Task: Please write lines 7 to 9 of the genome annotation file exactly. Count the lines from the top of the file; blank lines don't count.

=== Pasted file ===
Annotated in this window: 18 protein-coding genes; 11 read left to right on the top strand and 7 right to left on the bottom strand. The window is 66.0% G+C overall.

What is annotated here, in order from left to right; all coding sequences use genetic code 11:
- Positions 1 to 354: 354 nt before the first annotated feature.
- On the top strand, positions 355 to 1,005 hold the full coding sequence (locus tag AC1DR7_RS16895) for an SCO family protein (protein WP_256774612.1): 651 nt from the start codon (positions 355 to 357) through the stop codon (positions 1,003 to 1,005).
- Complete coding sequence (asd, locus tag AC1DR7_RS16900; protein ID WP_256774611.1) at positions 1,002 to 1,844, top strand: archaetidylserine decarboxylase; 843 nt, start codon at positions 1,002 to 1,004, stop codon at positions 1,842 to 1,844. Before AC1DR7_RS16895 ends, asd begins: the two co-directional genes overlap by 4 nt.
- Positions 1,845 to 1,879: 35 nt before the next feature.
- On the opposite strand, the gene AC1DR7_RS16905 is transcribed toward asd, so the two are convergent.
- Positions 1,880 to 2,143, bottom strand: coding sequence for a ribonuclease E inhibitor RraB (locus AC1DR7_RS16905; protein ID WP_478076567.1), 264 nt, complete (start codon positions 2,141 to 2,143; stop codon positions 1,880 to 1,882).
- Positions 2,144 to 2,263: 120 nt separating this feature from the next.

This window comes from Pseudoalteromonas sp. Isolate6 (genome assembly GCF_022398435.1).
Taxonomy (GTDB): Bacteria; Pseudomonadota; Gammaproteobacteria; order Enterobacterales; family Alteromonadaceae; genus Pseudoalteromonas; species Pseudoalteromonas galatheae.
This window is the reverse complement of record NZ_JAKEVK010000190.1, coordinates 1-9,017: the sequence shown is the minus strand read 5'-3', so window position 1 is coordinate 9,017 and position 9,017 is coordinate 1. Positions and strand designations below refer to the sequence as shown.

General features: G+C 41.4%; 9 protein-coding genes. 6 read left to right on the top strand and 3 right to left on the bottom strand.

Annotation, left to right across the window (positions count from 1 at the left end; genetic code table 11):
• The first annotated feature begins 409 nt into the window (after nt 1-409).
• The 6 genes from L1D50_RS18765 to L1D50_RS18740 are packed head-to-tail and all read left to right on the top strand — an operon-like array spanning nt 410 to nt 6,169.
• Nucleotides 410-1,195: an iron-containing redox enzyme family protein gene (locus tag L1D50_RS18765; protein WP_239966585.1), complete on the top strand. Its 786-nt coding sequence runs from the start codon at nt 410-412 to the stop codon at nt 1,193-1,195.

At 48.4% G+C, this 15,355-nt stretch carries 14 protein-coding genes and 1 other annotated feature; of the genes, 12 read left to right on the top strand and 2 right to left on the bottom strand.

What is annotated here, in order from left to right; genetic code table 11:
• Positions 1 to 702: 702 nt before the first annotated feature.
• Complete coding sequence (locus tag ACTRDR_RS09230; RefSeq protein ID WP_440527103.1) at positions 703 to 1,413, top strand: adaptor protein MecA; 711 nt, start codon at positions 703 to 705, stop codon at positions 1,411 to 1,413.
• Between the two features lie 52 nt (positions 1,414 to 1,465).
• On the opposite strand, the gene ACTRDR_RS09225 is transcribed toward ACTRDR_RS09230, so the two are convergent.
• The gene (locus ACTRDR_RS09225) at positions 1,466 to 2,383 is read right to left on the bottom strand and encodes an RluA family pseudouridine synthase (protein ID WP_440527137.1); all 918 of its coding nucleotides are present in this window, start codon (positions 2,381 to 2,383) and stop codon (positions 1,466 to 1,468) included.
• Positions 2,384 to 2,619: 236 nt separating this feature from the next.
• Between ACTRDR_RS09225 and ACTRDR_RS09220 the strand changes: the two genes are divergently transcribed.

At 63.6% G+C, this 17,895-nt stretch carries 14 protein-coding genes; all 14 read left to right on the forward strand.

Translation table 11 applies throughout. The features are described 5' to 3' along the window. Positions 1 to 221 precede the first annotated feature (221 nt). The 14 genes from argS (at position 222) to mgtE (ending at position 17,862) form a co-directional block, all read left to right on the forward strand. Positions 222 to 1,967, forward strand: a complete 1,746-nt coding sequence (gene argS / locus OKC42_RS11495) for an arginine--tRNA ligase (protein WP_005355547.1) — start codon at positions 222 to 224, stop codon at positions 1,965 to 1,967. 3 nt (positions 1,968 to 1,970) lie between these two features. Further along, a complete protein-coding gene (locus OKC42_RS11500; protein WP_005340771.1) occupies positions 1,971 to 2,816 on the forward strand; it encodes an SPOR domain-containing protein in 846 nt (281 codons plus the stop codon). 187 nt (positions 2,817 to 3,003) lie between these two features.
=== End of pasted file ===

- On the opposite strand, the gene AC1DR7_RS16905 is transcribed toward asd, so the two are convergent.
- Positions 1,880 to 2,143, bottom strand: coding sequence for a ribonuclease E inhibitor RraB (locus AC1DR7_RS16905; protein ID WP_478076567.1), 264 nt, complete (start codon positions 2,141 to 2,143; stop codon positions 1,880 to 1,882).
- Positions 2,144 to 2,263: 120 nt separating this feature from the next.